Use Good Tools

Building tools on a desk

A quick thought on dev tools, and how they make us all better.

I recently finished reading Blood, Sweat, and Pixels by Jason Schreier, a book that goes behind the scenes on the making of several popular video games released in the last decade. The book was an awesome look at the drama inherent in a massive creative endeavor like making games or movies, and it had some interesting parallels to other fields - including software development.

One of my favorite quotes in the book was specifically insightful, and relatable from my experience writing applications. When discussing the writing of the engine & tooling behind Destiny, one developer said:

“The biggest differentiator between a studio that creates a really high quality game and a studio that doesn’t isn’t the quality of the team, it’s their dev tools. If you can take 50 shots on goal and you’re a pretty shitty hockey player, and I can only take 3 shots on goal and I’m Wayne fucking Gretzky, you’re probably going to do better. That’s what tools are. It’s how fast can you iterate.”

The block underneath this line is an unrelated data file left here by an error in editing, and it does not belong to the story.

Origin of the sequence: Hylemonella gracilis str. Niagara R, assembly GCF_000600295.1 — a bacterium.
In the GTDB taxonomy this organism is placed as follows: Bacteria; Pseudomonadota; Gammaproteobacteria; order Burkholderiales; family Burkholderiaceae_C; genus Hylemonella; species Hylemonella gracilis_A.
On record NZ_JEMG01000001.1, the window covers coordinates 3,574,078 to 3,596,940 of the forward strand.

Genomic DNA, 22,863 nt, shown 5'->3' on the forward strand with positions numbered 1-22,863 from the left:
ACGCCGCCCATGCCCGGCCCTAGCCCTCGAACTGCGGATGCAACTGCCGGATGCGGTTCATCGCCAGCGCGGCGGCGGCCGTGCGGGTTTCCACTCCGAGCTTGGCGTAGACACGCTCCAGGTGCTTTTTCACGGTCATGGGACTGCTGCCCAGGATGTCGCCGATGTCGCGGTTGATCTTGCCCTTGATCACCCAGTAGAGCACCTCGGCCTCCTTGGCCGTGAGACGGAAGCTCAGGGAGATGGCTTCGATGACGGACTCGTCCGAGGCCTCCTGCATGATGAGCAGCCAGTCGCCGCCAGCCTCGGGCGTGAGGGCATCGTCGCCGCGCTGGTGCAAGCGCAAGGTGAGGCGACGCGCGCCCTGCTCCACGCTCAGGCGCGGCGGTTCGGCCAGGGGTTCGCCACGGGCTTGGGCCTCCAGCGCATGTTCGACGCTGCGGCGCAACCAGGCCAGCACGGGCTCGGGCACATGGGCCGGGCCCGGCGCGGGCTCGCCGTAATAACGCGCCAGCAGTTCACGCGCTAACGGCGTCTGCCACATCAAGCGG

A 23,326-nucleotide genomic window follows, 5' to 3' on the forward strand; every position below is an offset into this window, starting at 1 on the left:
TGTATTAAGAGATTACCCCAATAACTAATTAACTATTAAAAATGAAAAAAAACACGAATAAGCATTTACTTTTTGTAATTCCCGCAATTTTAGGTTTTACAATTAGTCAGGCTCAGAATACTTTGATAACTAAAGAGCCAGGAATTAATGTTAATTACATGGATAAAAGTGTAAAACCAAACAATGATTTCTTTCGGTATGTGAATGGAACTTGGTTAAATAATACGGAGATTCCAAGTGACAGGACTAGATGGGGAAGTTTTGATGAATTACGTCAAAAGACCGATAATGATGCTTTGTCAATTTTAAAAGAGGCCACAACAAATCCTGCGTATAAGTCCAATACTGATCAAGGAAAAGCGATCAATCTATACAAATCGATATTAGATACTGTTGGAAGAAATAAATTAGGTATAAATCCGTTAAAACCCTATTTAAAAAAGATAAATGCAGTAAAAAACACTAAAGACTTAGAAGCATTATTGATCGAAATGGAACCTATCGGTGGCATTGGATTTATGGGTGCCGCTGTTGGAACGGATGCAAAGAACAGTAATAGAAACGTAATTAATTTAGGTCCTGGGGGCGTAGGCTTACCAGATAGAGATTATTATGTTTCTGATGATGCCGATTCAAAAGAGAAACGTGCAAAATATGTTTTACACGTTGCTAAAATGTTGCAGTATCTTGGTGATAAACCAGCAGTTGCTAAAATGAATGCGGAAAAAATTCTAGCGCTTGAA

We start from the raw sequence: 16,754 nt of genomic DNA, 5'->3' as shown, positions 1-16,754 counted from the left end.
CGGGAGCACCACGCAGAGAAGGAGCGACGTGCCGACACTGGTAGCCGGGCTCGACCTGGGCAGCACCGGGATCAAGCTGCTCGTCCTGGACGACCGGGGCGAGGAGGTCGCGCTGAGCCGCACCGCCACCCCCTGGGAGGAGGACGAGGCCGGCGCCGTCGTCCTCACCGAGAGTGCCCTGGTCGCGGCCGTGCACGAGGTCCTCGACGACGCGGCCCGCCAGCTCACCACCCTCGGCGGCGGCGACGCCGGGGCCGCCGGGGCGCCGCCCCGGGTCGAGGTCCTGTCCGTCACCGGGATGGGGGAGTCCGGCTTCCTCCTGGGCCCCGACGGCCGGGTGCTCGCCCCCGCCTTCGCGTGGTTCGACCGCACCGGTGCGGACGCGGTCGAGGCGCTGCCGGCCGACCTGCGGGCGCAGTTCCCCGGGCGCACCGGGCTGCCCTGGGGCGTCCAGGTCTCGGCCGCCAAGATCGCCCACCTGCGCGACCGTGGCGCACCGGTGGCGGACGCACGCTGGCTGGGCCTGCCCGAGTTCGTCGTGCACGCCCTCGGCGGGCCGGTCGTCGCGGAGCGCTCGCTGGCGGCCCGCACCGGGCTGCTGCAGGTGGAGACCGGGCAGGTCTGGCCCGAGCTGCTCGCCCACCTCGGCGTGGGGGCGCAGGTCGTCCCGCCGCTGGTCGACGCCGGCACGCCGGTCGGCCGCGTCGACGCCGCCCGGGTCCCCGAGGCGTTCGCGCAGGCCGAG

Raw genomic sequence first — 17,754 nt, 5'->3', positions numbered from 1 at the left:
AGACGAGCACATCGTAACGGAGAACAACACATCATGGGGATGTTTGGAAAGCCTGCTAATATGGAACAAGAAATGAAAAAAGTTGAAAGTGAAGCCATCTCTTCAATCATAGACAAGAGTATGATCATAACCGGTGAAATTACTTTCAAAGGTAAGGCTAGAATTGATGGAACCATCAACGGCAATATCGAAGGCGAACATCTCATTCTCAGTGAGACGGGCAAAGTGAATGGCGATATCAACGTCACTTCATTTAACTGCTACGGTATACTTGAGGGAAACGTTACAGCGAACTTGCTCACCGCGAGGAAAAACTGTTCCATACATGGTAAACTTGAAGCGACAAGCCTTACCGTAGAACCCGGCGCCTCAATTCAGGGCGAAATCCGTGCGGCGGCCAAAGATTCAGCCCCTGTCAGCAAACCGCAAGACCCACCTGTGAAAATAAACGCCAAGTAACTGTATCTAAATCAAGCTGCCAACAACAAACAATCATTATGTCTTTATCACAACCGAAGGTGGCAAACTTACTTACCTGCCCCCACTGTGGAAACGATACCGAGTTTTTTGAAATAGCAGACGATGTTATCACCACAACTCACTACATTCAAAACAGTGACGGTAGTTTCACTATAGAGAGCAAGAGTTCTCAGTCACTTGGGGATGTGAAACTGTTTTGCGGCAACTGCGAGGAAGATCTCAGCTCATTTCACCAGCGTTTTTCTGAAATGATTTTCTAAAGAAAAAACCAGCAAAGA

I immediately flashed back to all the dev tools I’ve worked with over the years. How something like moving from Eclipse to Android Studio completely changed the Android Dev experience and made it accessible in a way it wasn’t before. I thought about some of the rockstar devs I worked with who moved mountains to ship good code with bad tools. While that was impressive it hid the fact that, given good tools, maybe everyone on the team could have been putting out similar work.

Invest in good dev tools. Listen to new people who join the team and have complaints about the way that you work. Building or buying better dev tools is a more sustainable way to get more good work out there, because it doesn’t rely on only the “best”, most technical people to make your teams successful. Sure we want devs who can overcome hurdles, but if you rely on only hiring the devs who can survive your bad dev pipeline to ship code, you’re going to have a lot of people not shipping or helping other devs learn to ship within a broken process. Instead of expecting people to reach a certain height to survive and ship good code, raise the floor.